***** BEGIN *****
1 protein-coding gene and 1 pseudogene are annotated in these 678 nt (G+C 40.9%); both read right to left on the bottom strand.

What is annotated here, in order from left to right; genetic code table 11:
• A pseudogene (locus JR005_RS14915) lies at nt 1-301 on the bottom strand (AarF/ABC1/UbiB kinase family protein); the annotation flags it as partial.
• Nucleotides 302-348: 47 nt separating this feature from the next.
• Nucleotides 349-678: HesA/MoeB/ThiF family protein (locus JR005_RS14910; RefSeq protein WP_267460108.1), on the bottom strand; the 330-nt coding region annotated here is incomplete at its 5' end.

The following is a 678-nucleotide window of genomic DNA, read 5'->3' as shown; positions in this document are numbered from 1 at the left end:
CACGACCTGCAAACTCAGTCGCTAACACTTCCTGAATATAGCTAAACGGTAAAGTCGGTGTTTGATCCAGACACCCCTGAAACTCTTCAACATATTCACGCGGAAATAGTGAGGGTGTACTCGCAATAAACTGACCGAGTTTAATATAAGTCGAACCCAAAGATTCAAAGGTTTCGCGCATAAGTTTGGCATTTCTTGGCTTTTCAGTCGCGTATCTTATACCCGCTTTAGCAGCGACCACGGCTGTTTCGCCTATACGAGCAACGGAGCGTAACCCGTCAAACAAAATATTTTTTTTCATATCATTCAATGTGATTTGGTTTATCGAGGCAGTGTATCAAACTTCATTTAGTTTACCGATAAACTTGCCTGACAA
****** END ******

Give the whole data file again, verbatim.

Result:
1 protein-coding gene and 1 pseudogene are annotated in these 678 nt (G+C 40.9%); both read right to left on the bottom strand.

What is annotated here, in order from left to right; genetic code table 11:
• A pseudogene (locus JR005_RS14915) lies at nt 1-301 on the bottom strand (AarF/ABC1/UbiB kinase family protein); the annotation flags it as partial.
• Nucleotides 302-348: 47 nt separating this feature from the next.
• Nucleotides 349-678: HesA/MoeB/ThiF family protein (locus JR005_RS14910; RefSeq protein WP_267460108.1), on the bottom strand; the 330-nt coding region annotated here is incomplete at its 5' end.

The following is a 678-nucleotide window of genomic DNA, read 5'->3' as shown; positions in this document are numbered from 1 at the left end:
CACGACCTGCAAACTCAGTCGCTAACACTTCCTGAATATAGCTAAACGGTAAAGTCGGTGTTTGATCCAGACACCCCTGAAACTCTTCAACATATTCACGCGGAAATAGTGAGGGTGTACTCGCAATAAACTGACCGAGTTTAATATAAGTCGAACCCAAAGATTCAAAGGTTTCGCGCATAAGTTTGGCATTTCTTGGCTTTTCAGTCGCGTATCTTATACCCGCTTTAGCAGCGACCACGGCTGTTTCGCCTATACGAGCAACGGAGCGTAACCCGTCAAACAAAATATTTTTTTTCATATCATTCAATGTGATTTGGTTTATCGAGGCAGTGTATCAAACTTCATTTAGTTTACCGATAAACTTGCCTGACAA